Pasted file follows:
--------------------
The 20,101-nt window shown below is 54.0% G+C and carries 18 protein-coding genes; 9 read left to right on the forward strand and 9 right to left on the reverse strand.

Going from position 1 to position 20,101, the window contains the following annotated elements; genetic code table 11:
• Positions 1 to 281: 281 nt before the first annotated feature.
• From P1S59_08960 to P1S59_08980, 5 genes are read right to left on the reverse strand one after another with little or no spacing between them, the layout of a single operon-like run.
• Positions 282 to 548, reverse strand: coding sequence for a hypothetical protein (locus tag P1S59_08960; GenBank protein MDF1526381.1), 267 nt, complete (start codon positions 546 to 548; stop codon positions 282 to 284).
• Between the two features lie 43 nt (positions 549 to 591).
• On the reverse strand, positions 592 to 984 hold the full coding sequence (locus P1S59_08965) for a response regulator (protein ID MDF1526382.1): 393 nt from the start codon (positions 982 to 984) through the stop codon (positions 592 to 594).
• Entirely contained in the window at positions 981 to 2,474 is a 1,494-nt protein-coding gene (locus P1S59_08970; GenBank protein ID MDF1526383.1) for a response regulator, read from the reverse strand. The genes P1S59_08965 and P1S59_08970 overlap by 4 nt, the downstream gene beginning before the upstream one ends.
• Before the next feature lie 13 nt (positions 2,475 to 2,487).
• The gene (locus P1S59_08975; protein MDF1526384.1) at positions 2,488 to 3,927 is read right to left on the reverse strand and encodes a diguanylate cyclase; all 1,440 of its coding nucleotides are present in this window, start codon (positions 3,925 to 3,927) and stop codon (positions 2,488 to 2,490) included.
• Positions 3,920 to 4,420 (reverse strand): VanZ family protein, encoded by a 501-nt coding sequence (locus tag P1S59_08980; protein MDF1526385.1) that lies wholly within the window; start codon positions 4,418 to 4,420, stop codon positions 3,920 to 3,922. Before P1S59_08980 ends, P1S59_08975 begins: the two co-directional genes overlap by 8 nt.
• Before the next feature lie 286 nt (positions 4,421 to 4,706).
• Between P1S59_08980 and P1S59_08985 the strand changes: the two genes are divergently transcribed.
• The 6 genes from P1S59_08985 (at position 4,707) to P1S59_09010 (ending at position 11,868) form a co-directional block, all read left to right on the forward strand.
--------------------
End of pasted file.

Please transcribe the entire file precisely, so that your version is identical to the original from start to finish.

The 20,101-nt window shown below is 54.0% G+C and carries 18 protein-coding genes; 9 read left to right on the forward strand and 9 right to left on the reverse strand.

Going from position 1 to position 20,101, the window contains the following annotated elements; genetic code table 11:
• Positions 1 to 281: 281 nt before the first annotated feature.
• From P1S59_08960 to P1S59_08980, 5 genes are read right to left on the reverse strand one after another with little or no spacing between them, the layout of a single operon-like run.
• Positions 282 to 548, reverse strand: coding sequence for a hypothetical protein (locus tag P1S59_08960; GenBank protein MDF1526381.1), 267 nt, complete (start codon positions 546 to 548; stop codon positions 282 to 284).
• Between the two features lie 43 nt (positions 549 to 591).
• On the reverse strand, positions 592 to 984 hold the full coding sequence (locus P1S59_08965) for a response regulator (protein ID MDF1526382.1): 393 nt from the start codon (positions 982 to 984) through the stop codon (positions 592 to 594).
• Entirely contained in the window at positions 981 to 2,474 is a 1,494-nt protein-coding gene (locus P1S59_08970; GenBank protein ID MDF1526383.1) for a response regulator, read from the reverse strand. The genes P1S59_08965 and P1S59_08970 overlap by 4 nt, the downstream gene beginning before the upstream one ends.
• Before the next feature lie 13 nt (positions 2,475 to 2,487).
• The gene (locus P1S59_08975; protein MDF1526384.1) at positions 2,488 to 3,927 is read right to left on the reverse strand and encodes a diguanylate cyclase; all 1,440 of its coding nucleotides are present in this window, start codon (positions 3,925 to 3,927) and stop codon (positions 2,488 to 2,490) included.
• Positions 3,920 to 4,420 (reverse strand): VanZ family protein, encoded by a 501-nt coding sequence (locus tag P1S59_08980; protein MDF1526385.1) that lies wholly within the window; start codon positions 4,418 to 4,420, stop codon positions 3,920 to 3,922. Before P1S59_08980 ends, P1S59_08975 begins: the two co-directional genes overlap by 8 nt.
• Before the next feature lie 286 nt (positions 4,421 to 4,706).
• Between P1S59_08980 and P1S59_08985 the strand changes: the two genes are divergently transcribed.
• The 6 genes from P1S59_08985 (at position 4,707) to P1S59_09010 (ending at position 11,868) form a co-directional block, all read left to right on the forward strand.